November 27 2019 – the day before Thanksgiving – was the first new comic book day in approximately 4 months with at least three new X-Men comics released on the same day.
Appropriately, my varying reactions to the releases are a healthy reminder that more is not always better, and that one of House of X and Dawn of X’s greatest strengths has been a healthy sense of curation (Marvel as a whole is otherwise comically overproducing books these days). Big picture, New Mutants is a book I expected to enjoy, and lo and behold, nothing has changed, whereas X-Force had a make-or-break second issue actually sell me on many of the comic’s bolder first issue choices.
And then there’s Fallen Angels #2, which I’m increasingly convinced is the only absolute dud of the Dawn of X.
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Two issues into Fallen Angels and I have no doubt that Fallen Angels is a let down, and the only real dud of the Dawn of X. This book will of course have fans – many of them have chimed in on the Comic Book Herald Youtube channel, and I’ll encourage them to continue to do so! I’m genuinely interested in other perspectives and why people enjoy work that isn’t working for me – so it’s important to me to go beyond simply “comic=bad” and explore specific elements that I find objectionable.
Starting big picture, I respect the hell out of Hill and Kudranski’s pitch for a book about Kwannon reclaiming the Psylocke “shell” as she refers to it as truly her own. There’s conceptually a bold meditation on identity and the X-Men’s history of racial body swapping (it’s more than just Betsy & Kwannon, just ask the New Mutants “Demon Bear” saga), somewhere in the idea of Fallen Angels.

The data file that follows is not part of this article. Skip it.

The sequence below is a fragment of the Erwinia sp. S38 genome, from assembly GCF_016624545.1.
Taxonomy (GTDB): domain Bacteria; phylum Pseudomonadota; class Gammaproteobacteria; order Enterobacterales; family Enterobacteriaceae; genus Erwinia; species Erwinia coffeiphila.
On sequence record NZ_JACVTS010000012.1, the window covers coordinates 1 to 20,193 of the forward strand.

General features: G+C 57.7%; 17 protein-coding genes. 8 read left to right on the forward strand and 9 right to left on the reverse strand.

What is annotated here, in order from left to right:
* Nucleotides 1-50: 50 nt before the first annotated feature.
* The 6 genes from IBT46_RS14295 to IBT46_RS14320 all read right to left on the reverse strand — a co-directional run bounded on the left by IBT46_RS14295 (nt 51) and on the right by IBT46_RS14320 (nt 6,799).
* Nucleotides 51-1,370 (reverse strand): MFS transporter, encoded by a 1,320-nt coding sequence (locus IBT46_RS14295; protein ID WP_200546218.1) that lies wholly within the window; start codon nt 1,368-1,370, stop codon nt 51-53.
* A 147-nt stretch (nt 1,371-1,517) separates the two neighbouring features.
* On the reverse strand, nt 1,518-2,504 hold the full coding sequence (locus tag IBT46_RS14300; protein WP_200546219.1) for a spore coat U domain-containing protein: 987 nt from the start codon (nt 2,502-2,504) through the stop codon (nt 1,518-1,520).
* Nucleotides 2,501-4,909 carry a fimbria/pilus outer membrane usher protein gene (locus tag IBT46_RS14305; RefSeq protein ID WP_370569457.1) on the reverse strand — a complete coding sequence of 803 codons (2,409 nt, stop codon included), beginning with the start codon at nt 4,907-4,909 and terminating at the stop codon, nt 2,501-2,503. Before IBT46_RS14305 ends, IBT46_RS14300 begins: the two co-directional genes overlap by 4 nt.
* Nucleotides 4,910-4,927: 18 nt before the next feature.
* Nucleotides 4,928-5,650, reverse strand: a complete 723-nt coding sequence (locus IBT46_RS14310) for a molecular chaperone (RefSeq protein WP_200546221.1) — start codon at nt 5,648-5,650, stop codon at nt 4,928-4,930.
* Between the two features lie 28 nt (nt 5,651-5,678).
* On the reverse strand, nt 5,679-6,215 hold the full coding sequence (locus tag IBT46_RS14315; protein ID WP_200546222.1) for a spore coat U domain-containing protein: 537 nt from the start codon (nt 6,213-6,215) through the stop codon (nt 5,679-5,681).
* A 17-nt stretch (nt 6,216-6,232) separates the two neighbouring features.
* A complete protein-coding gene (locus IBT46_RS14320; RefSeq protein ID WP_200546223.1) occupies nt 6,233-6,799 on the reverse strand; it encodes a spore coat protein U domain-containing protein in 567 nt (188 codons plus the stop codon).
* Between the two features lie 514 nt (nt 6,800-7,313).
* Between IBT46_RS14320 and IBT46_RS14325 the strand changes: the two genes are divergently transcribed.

As far as I can tell though, all of this is secondary to a substantially less interesting exploration of the role of violence in a utopia. This is particularly less interesting alongside a lineup including X-Force, where the concept of peaceful Utopia is so feverishly upended. The premise doesn’t match the reality *already* and we’re only two issues into Dawn of X!
Just as messily, Fallen Angels is also sprinting headfirst into the surest way to mediocrity: It’s a ninja Hand book without a compelling leader of the Hand. It’s not like mutant-kind don’t have a history with Madripoor and the Hand – obviously this is especially true if we’re talking about Betsy Braddock and Kwannon – but to me this feels like another instance where the focal point doesn’t really tie with the rest of Dawn of X and the development of Krakoa.